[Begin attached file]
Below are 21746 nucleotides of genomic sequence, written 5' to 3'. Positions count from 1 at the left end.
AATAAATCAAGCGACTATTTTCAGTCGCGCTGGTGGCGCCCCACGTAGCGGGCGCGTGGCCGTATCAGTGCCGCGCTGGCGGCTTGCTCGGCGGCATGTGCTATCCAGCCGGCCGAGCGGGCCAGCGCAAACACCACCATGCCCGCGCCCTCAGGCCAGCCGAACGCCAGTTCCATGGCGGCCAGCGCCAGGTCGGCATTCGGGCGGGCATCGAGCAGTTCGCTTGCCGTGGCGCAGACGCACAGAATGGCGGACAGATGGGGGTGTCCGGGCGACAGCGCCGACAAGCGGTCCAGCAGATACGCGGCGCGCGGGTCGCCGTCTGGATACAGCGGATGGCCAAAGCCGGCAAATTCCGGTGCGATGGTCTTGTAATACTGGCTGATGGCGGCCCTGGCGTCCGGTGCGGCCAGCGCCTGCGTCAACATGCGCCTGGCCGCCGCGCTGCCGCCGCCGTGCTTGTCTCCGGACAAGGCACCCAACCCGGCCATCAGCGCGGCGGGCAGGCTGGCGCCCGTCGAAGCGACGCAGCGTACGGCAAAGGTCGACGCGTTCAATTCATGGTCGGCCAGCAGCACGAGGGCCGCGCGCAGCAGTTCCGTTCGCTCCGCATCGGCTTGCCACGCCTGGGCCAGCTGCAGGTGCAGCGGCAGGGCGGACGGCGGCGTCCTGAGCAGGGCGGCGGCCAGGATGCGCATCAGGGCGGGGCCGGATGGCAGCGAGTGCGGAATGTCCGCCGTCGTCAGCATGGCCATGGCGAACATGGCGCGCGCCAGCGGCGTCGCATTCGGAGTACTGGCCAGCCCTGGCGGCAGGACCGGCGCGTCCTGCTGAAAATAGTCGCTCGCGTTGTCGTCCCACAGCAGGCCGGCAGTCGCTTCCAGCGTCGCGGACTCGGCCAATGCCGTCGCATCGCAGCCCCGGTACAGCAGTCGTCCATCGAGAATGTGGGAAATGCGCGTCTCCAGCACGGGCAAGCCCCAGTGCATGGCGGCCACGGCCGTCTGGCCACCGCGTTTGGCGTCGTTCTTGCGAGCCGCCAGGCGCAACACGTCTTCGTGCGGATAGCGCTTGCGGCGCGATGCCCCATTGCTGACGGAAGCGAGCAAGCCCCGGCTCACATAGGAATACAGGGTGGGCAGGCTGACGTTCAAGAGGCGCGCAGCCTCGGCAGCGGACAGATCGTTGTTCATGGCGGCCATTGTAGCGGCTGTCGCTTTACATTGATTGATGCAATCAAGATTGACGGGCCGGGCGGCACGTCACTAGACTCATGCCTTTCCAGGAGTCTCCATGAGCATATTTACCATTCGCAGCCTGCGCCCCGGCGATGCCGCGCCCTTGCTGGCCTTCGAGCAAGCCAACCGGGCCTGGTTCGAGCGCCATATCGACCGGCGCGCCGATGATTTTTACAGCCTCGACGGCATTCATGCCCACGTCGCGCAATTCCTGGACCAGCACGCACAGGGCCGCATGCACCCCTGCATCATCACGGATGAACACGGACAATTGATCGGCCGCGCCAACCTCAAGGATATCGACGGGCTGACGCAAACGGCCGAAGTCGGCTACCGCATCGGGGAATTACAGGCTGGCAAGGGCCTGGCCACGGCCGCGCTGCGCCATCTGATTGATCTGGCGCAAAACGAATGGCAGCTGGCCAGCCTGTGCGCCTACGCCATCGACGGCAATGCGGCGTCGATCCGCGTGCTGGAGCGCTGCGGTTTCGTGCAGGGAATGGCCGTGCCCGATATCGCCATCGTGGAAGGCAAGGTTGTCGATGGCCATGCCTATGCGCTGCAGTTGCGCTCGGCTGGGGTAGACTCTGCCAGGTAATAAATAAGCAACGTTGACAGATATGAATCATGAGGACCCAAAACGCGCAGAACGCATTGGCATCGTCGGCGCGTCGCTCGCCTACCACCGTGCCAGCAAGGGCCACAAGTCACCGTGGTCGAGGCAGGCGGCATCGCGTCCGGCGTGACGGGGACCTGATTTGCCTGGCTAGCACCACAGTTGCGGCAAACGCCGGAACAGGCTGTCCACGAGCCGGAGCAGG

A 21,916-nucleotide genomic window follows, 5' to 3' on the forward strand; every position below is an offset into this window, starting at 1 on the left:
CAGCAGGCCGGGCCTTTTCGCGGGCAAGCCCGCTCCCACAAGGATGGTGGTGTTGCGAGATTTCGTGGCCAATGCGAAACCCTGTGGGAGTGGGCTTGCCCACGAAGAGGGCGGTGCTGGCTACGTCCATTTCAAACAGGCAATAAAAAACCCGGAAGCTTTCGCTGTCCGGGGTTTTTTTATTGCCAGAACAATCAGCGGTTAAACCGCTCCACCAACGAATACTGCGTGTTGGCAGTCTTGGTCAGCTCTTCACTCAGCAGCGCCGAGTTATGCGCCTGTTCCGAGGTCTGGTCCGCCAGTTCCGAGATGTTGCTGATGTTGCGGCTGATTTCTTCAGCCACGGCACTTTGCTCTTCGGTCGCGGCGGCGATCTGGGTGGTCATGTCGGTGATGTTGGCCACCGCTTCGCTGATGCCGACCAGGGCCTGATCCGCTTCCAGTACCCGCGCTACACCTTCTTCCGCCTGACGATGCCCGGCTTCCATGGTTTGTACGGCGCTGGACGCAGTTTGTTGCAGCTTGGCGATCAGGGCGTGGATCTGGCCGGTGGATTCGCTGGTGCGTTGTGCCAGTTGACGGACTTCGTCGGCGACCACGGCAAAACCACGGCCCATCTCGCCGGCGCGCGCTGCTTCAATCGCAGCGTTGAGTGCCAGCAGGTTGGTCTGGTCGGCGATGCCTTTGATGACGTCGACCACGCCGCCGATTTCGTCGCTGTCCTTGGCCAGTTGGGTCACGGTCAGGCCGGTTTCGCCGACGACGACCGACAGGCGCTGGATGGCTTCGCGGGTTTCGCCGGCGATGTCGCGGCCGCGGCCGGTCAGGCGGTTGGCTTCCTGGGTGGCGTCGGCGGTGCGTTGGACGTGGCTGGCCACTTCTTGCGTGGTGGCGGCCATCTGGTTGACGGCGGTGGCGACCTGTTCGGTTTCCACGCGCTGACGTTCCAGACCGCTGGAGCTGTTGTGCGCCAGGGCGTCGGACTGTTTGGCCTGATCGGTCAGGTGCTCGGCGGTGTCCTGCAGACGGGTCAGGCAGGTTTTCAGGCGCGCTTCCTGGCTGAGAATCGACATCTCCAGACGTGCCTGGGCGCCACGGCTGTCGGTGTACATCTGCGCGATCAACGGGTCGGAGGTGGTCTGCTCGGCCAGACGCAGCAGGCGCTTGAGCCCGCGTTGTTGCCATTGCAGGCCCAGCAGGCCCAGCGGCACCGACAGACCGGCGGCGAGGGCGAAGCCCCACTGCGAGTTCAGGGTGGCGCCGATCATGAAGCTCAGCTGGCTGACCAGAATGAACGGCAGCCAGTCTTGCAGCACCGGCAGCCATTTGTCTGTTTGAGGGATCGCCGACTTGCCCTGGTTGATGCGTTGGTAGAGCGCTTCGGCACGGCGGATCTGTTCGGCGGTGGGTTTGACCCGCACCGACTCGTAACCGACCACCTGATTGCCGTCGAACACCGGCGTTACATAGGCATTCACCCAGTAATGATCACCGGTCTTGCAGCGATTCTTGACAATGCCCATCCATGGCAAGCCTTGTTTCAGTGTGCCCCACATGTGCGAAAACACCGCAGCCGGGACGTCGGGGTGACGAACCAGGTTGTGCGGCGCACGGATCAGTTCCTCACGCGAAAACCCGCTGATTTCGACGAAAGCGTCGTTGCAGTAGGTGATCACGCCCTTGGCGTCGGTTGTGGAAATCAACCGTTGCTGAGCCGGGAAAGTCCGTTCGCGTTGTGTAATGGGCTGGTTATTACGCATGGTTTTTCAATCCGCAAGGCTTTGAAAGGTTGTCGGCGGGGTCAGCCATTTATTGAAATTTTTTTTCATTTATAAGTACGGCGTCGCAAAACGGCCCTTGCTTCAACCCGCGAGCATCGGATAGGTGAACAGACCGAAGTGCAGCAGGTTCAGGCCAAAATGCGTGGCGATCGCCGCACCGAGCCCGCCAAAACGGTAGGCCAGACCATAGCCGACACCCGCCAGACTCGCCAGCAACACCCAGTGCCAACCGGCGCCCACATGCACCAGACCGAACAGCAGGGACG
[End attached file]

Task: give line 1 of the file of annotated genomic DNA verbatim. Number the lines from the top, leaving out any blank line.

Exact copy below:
Below are 21746 nucleotides of genomic sequence, written 5' to 3'. Positions count from 1 at the left end.